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HyperText Markup Language/Head and Body

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An HTML file is divided into two basic sections: the head and the body, each demarcated by their respective tags. Thus, the essential structure of an HTML document looks like this :

<!DOCTYPE html>
<html lang="...">

The HEAD element[edit | edit source]

All data in the head section of an HTML document is considered "meta-data", meaning "data about data". The information in this section is not normally displayed directly. Instead elements such as style affect the appearance of other elements in the document. Some items in the head section may be used by programs such as search engines to learn more about the page for reference purposes.

The head element should always contain a title element which sets the title commonly displayed by the web browser in the title bar of the window. Here is an example of the use of the title element:

   <title>This is the Title</title>

There can only be one title in the header section.

There may be any number of the following elements inside the head element:

Used to embed style rules in a document. In most cases, a consistent look across multiple web pages is desired, so style is specified in a separate stylesheet file, linked using the link element. Thus, style is used in the head when the style applies to this page only.
Used to link the page to various external files, such as a style sheet or the location of the RSS feed for the page. The type of link is set using the rel attribute. The type attribute specifies the MIME type of the document found at the location given by the href attribute. This allows the browser to ignore links to MIME types it does not support. Examples:
<link rel="stylesheet" type="text/css" href="style.css">
<link rel="alternate" type="application/rss+xml" href="rss.aspx" title="RSS 2.0">
Used to link to an external Javascript file or to embed Javascript in the page. Linking to an external file is the preferred technique in real web pages though many examples embed the script for simplicity.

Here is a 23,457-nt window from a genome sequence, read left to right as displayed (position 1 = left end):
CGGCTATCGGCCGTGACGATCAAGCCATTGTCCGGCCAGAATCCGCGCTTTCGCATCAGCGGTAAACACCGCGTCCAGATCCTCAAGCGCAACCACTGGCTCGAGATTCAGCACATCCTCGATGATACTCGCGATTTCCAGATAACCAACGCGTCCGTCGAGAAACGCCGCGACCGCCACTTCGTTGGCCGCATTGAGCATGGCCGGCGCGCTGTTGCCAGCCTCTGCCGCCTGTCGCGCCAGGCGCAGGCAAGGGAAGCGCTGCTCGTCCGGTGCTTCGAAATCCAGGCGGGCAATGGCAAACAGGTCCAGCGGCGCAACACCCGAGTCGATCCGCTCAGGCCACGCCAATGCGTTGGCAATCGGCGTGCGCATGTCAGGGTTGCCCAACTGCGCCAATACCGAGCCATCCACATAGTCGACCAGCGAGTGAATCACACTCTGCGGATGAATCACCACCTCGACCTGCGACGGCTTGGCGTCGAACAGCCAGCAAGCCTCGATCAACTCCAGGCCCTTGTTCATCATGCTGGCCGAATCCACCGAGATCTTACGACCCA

Used to set additional meta-data properties for the HTML document, such as related keywords, etc. Examples:
<meta charset="utf-8">
<meta name="keywords" content="web, HTML, markup, hypertext">
Embeds a generic object. This element is not commonly used in the head, but rather in the body section.

There may also be a single base element. This element sets the base URI for resolving relative URIs. It is rarely necessary to use this element.

The TITLE element[edit | edit source]

The title element contains your document title and identifies its contents in a global context. The title is typically displayed in the title bar at the top of the browser's window.
It is also displayed on the bookmark list of the browser.
Title is also used to identify your page for search engines.
Example: <html> <head> <title>Some Amazing Web Page</title> </head> </html>

The BODY element[edit | edit source]

Unlike the head element, any plain text placed between the <body> tags will be displayed on the web page by the browser.

What to avoid. The following example is bad practice:

<body text='black' link='red' alink='pink' vlink='blue'
      bgcolor='#DDDDDD' background='wallpaper.gif'>

The current standard is HTML5, and text, link, alink, vlink, bgcolor and background attributes have all been long deprecated. You may find them in older files, but they should not be used now. They have been superseded by the CSS rules given below (using these rules is discussed in a later section HyperText Markup Language/CSS). The values from the previous example have been used as examples in these rules.

body { color:black }
body { background-color:#DDDDDD }
body { background-image: url(wallpaper.gif) }
a:link { color:red }
a:active { color:pink } (an active link is a link that is being clicked or has the keyboard focus)
a:visited { color:blue }
hover (not an html attribute)
a:hover { color:green } ('hover' is the style of a link when the mouse pointer is over it)